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Apple buys Primephonic, prepares to launch its own classical music app

Apple buys Primephonic, prepares to launch its own classical music app
(Image credit: Primephonic)

Apple has acquired Primephonic, the classical music streaming service, in a bid to expand its growing library of 75 million songs.

Primephonic will shut down for good next Tuesday, 7th September, the company says. Apple plans to launch a standalone classical music app, using Primephonic's user interface, in 2022.

In the meantime, Apple says it will add Primephonic’s playlists and “exclusive audio content” to Apple Music, shortly followed by some of Primephonic's most popular features, including the option to 'smart search' by composer and repertoire.

Netherlands-based Primephonic is considered the world's largest specialist library of classical music. The service added hi-res streaming to its offering in 2017 and boasts over 3.5 million classical tracks from 170,000 artists across almost 230,000 albums and 2400 labels.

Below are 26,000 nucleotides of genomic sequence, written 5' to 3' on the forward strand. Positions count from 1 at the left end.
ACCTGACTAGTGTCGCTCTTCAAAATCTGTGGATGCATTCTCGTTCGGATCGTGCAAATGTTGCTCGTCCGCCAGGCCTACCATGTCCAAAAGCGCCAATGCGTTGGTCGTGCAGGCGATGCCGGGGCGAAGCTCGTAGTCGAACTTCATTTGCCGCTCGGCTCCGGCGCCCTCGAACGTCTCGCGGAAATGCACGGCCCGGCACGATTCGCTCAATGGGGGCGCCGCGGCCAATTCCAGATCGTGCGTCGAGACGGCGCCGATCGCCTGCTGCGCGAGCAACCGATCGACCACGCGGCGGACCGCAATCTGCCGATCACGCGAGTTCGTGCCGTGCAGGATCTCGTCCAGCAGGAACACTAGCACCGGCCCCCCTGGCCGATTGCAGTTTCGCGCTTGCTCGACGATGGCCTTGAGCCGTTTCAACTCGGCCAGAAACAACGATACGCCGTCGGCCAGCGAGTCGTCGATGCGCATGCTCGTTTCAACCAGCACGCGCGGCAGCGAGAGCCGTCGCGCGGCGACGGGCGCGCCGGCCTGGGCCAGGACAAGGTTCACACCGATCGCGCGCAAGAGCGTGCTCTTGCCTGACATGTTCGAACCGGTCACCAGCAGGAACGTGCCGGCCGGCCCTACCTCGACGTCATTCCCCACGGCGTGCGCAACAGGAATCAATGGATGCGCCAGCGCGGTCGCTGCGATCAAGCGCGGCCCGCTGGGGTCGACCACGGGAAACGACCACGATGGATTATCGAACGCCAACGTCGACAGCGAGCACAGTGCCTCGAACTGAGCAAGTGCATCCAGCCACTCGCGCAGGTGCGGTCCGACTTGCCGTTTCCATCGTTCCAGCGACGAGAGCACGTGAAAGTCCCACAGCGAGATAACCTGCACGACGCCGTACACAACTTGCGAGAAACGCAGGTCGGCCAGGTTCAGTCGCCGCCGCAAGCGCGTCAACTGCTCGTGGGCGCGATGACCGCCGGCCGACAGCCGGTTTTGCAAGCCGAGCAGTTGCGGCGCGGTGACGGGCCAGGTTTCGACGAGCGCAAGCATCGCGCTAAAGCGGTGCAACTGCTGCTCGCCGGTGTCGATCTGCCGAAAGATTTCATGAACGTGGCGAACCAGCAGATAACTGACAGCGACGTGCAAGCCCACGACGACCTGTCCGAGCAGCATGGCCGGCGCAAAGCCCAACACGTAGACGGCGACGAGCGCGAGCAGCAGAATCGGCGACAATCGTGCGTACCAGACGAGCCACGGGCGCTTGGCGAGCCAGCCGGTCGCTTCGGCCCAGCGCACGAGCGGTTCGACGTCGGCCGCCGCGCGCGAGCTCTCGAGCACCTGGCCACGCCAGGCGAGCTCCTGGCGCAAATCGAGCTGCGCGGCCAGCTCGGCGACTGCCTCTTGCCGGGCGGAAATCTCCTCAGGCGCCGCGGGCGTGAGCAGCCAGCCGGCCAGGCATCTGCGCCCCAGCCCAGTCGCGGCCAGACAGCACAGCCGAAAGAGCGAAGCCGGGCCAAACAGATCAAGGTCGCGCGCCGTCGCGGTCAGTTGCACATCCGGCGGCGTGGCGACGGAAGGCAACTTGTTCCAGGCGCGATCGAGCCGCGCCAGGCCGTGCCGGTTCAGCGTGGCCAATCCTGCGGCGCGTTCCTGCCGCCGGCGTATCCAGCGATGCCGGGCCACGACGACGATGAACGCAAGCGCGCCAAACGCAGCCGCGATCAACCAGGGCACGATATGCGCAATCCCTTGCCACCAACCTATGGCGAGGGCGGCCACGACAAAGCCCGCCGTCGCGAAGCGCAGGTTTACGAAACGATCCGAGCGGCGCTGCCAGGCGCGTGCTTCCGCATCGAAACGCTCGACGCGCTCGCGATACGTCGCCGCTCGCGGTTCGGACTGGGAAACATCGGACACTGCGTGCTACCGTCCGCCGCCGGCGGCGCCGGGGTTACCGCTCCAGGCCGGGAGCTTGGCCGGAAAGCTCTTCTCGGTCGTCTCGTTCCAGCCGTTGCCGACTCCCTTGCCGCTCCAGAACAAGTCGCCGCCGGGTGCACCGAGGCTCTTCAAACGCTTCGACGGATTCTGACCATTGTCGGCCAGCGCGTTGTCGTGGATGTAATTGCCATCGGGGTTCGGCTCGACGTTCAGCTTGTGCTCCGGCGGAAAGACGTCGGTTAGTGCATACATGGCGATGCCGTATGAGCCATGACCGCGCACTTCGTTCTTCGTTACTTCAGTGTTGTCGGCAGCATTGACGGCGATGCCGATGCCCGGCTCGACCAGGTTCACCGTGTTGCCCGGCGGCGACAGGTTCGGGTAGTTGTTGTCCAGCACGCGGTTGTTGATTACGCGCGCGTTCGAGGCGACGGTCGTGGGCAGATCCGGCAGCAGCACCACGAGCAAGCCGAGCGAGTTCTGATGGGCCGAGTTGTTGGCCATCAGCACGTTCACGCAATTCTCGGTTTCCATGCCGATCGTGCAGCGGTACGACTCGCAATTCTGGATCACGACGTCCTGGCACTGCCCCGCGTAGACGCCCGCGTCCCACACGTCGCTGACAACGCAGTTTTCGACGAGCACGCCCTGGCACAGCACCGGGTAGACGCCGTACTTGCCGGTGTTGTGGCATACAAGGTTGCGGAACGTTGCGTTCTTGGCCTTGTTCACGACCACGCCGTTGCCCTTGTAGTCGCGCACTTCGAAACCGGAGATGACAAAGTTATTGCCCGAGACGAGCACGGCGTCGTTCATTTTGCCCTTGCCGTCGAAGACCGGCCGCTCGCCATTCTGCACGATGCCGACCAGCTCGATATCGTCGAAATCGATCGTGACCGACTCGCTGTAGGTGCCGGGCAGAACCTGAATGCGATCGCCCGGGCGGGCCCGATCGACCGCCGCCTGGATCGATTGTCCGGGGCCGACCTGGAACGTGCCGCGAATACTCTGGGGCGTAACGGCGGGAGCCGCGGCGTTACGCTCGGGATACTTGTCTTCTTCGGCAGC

“Artists love the Primephonic service and what we’ve done in classical, and now we have the ability to join with Apple to deliver the absolute best experience to millions of listeners,” Primephonic co-founder and CEO Thomas Steffens said. “We get to bring classical music to the mainstream.”

As of today, Primephonic is no longer accepting new members. To cushion the blow, existing subscribers will get a pro-rata refund and six months of Apple Music for free. This could suggest that Apple hopes to launch its classical app within six months.

Apple Music already offers hundreds of thousands of classical albums in lossless and high-resolution audio, as well as hundreds of classical albums in Spatial Audio, with new albums added regularly.

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Tom has been writing about tech for 17 years, first on staff at T3 magazine, then in a freelance capacity for Men's Health, ShortList, The Sun, The Mail on Sunday, The Daily Telegraph and many more (including What Hi-Fi?). His specialities include mobile tech, electric cars and video streaming.

  • bristollinnet
    This really is a significant move and demonstrates that Apple are finally recognising that the standard iTunes/Apple Music interfaces have been dreadful for a small but influential group of its customers.

    Goodbye Qobuz, it was nice knowing you.
    Reply
  • briccolone
    I was very happy with Primephonic and I'm not very happy with this turn of events-it'll be dumbed down and we'll have endless apple marketing
    Reply